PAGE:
In Disney’sThe Lion King” you can hear an extraordinary mixture of classical music and traditional African sounds. There was no cutting corners in the Disney production: a Zulu choir provided the African elements – and Hans Zimmer finally got his long-awaited Oscar. Elton John composed further melodies, for example with “Can You Feel The Love Tonight“, which played during the credits. The melancholy created by this touching animal story and superb soundtrack is very moving…

American Beauty

The plot of  the Oscar-winning feature film by Sam Mendes“American Beauty”, lies somewhere between frustration and self-awareness. The “midlife crisis” of main character Lester makes us laugh again and again, grin and even shake our head in embarrassment for him. Maybe the American dream of unlimited possibilities is a myth after all. The music to the film is minimalistic: soft piano tones, atmospheric and quiet sounds give the scenes a particularly emotional note. The restful main theme, which is dotted with beautiful piano notes, makes you “suffer so wonderfully” in front of the screen…

Apocalypse Now

In the anti-war film “Apocalypse Now” martial sounds are combined with the music of Richard Wagner. The manipulative effect unfolded by Wagner’s powerful sounds during the “Ride of the Valkyries” is almost painfully impressive. To the point of excess, the composer carries out the leitmotif technique, the thread with which he takes the cinema audience by the hand. In addition, the scenarios were emotionally boosted with collage-like synthesizer sounds, sound effects, war noise and foley (environmental sounds). Mickey Hart, the drummer of “The Grateful Dead“, was responsible for the improvised percussion parts.

Saturday Night Fever

The disco wave of the ‘70s really got off to a good start with the dance filmSaturday Night Fever“. Pure romance with a mixture of kitsch and danceable social criticism defines the plot around protagonist Tony (John Travolta). The Bee Gees were more than hip back then and provided the perfect setting with songs like “Stayin’ Alive” or “How Deep Is Your Love“. You couldn’t stay in the cinema chairs without at least moving your arms and legs and bobbing your head.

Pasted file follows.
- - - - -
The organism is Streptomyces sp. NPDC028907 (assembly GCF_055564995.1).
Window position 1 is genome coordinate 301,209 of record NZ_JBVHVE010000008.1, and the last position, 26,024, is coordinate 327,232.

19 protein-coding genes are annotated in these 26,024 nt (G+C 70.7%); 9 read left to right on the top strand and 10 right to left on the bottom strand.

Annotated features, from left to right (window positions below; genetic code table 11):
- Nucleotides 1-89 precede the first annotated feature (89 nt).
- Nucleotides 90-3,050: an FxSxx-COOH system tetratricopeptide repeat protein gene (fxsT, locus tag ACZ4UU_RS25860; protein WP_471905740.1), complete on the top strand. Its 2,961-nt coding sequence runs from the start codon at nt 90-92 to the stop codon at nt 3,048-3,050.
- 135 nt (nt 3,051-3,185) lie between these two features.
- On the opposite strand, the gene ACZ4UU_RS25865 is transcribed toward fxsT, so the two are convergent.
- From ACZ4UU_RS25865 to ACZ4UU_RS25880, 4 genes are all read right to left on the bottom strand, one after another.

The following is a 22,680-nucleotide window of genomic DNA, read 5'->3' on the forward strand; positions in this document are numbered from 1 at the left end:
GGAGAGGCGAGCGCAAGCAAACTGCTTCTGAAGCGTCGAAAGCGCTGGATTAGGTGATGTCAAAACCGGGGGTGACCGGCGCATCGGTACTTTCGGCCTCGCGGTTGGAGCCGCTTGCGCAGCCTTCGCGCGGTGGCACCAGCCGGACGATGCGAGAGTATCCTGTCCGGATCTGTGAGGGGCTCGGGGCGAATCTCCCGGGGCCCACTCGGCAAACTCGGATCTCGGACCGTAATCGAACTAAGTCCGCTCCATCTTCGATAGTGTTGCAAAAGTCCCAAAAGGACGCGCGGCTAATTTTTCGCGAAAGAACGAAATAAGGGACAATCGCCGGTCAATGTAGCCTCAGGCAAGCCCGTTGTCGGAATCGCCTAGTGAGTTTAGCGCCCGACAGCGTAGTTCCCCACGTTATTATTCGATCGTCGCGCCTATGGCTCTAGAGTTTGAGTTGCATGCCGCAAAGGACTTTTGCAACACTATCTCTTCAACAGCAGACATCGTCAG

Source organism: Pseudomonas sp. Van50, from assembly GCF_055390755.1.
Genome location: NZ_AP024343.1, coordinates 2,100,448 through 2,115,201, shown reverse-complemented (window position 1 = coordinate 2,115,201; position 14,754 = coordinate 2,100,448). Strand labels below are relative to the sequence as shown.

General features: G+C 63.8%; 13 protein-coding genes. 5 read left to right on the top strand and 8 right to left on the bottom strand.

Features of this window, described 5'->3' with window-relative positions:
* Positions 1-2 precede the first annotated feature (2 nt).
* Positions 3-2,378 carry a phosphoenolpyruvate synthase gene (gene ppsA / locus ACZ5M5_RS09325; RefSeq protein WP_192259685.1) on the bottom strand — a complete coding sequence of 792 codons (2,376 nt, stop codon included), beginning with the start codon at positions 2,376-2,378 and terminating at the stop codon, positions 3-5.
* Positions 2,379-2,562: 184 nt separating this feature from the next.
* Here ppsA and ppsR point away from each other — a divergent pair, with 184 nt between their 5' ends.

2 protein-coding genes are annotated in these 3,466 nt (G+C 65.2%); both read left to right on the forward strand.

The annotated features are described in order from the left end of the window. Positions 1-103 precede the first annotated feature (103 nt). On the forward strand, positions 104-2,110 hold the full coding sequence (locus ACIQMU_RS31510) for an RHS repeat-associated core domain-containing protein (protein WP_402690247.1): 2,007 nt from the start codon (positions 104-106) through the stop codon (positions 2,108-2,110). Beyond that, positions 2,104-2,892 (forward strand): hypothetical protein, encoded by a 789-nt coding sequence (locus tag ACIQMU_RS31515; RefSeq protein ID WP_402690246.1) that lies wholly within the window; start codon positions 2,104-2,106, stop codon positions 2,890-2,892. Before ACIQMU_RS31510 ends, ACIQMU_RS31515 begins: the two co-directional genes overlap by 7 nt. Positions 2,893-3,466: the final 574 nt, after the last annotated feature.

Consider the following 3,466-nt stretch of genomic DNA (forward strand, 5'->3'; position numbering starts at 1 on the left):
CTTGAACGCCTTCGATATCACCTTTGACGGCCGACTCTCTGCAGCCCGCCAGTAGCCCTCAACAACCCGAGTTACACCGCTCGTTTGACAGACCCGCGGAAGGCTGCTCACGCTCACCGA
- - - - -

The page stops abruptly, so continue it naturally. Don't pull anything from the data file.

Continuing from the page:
Back To The Future

Marty travels back to 1955 with a rickety time machine. A blockbuster movie with a must-see factor and music by Alan Silvestri. In addition there was a title song “The Power of Love” by Huey Lewis and the News. The upbeat vibe really keeps things moving forward. The film probably causes a few criticisms, especially for people who know about guitars: Marty rocks and impresses a crowd at a high school dance ball with a Gibson 1963 ES-345TD guitar, which is supposed to belong to Chuck Berry. The paradox: This particular guitar did not exist in 1955, it was released eight years later 😉

Das Boot

The monumental German film “Das Boot” (The Boat) was really depressing, because it tells of true war events. The music was divided into two different strands. On the one hand it was composed by the German jazz giant and bandleader Klaus Doldinger. On the other hand, traditional songs were mostly played via the on-board radio programme such as “La Paloma” or “Muss i denn, muss i denn zum Städtele hinaus“. The result: A breathtaking journey with the crew of the ship especially when the enemy appeared in the sonar.

Top Gun

Tom Cruise, again, is the star of a film with a truly amazing soundtrack. Tony Scott’s action-drama film Top Gun‘s soundtrack was #1 in the US charts for 5 consecutive weeks in summer 1986. If you love ’80s rock and pop, this film will surely draw you in simply with its music, the action in the film goes hand in hand with the mighty ’80s rock drum, synth and guitar sounds. Take, for example, the film’s theme song composed by Harold Faltermeyer, a true ’80s rock anthem:


The melody that probably sticks most in our minds is the song “My Heart Will Go On“. With the perfect voice of Céline Dion it comes curiously only during the credits. It’s strange because the final song became the musical figurehead of this Oscar-winning film. And it takes melancholy, drama and fateful love to the next level. Admit it, you also had tears in your eyes.

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Joe started playing the acoustic guitar when he was 10 years old and has been using it as a songwriting tool ever since.He is passionate about melody and harmony and admires singers who do this in unique ways.